Each set-up of a primary LTHW service requires air release valves to remove the risk of airlocks within the system. These air release valves can consist of manual or automatic release valves, with automatic release valves being typically installed where sufficient space is available due to the reduced installation works and access works during the construction of the development.

Leaking Automatic Air Vents can cause significant fabric damage if not caught early.

However, the installation of air valves leads to further complications such as the following:

  • Increased maintenance requirements, with automatic air vents particularly requiring regular inspection to ensure that the product has not developed a leak.
  • Water quality risks, as a result of pockets of stagnant cooler water within automatic air valves or dead-legs of pipework associated with manual air release valves.
  • Building fabric damage, both as a result of leakage of the system, as well as the cumulative effects of regular access to the ceiling system to inspect these products.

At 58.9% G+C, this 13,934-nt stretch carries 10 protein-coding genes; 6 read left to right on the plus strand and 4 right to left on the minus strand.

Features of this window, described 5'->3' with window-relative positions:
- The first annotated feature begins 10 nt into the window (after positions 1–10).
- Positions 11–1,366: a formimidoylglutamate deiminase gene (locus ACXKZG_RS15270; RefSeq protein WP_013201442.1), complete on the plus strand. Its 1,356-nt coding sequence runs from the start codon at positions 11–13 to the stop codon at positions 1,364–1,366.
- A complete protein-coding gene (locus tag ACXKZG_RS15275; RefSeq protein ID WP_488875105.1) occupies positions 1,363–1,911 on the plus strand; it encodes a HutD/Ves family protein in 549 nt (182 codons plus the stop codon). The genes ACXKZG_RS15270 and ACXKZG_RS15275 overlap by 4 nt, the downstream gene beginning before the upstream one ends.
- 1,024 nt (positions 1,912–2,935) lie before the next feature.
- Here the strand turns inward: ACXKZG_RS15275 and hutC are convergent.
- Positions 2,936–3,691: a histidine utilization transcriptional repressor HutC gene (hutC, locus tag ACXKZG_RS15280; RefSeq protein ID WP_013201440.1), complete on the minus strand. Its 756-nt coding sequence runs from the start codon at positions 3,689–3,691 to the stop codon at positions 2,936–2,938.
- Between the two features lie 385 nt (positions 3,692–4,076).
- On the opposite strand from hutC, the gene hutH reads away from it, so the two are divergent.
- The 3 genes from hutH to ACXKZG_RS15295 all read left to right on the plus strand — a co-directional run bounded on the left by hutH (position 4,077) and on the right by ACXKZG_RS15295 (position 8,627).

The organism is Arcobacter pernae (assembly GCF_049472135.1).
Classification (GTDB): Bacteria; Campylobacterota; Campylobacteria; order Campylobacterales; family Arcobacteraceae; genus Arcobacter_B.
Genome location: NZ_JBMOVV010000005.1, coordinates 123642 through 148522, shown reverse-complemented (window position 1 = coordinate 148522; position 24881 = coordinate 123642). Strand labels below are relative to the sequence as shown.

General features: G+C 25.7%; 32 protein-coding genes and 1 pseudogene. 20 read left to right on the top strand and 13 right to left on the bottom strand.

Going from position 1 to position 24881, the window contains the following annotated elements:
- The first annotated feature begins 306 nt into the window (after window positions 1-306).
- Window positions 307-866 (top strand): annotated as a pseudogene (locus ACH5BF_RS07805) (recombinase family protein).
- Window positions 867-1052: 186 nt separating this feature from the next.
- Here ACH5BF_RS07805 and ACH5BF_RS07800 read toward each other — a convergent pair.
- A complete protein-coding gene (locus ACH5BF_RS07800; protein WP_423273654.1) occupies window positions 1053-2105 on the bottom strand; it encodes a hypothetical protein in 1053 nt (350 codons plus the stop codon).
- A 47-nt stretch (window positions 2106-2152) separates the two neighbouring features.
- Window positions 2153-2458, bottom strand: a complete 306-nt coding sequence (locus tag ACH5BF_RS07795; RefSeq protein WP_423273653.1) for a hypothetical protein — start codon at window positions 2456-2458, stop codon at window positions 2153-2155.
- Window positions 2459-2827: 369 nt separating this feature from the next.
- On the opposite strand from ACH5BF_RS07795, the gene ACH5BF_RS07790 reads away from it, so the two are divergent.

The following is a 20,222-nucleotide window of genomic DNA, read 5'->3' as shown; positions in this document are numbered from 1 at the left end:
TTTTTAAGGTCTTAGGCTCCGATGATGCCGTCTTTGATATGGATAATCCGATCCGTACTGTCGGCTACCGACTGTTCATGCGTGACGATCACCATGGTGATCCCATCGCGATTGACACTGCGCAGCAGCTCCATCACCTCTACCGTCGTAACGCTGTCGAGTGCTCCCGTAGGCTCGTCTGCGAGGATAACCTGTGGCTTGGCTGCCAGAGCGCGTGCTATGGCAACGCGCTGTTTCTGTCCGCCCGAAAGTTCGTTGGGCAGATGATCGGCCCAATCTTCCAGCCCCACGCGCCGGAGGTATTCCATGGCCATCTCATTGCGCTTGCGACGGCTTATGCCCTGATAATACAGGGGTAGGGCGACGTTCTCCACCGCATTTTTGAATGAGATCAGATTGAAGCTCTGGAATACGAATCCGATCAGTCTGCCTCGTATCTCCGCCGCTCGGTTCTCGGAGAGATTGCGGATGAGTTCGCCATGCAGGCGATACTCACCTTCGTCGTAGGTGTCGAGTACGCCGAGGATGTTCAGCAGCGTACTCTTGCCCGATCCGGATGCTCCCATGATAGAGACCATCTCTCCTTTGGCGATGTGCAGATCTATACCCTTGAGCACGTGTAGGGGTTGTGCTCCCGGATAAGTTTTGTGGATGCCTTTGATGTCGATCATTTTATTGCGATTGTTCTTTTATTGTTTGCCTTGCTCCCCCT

• Additional drain cocks required throughout the network to fully drain such pipework systems.
  • Increased detail within construction and O&M drawings required to identify the location of these systems for future maintenance.
  • Increased difficulty to correctly insulate the full system to CIBSE CP1 compliance, increased network heat losses and associated overheating risks.
Terminal runs requiring air vents as a result of rising pipework from branch network. Connection to the rising branch instead of the lower branch can remove air vent requirements.

Design And Construction Principles to the Rescue!

Yes, we surely can do better and I have a few suggestions on how this can be achieved. FairHeat have pulled together a number of design and construction principles for lateral network distribution to aid designers and contractors on system design to limit these issues, with general recommendations as listed below:

  1. Wherever possible, pipework is to set down from mid-level of the floor above, to high level within the riser.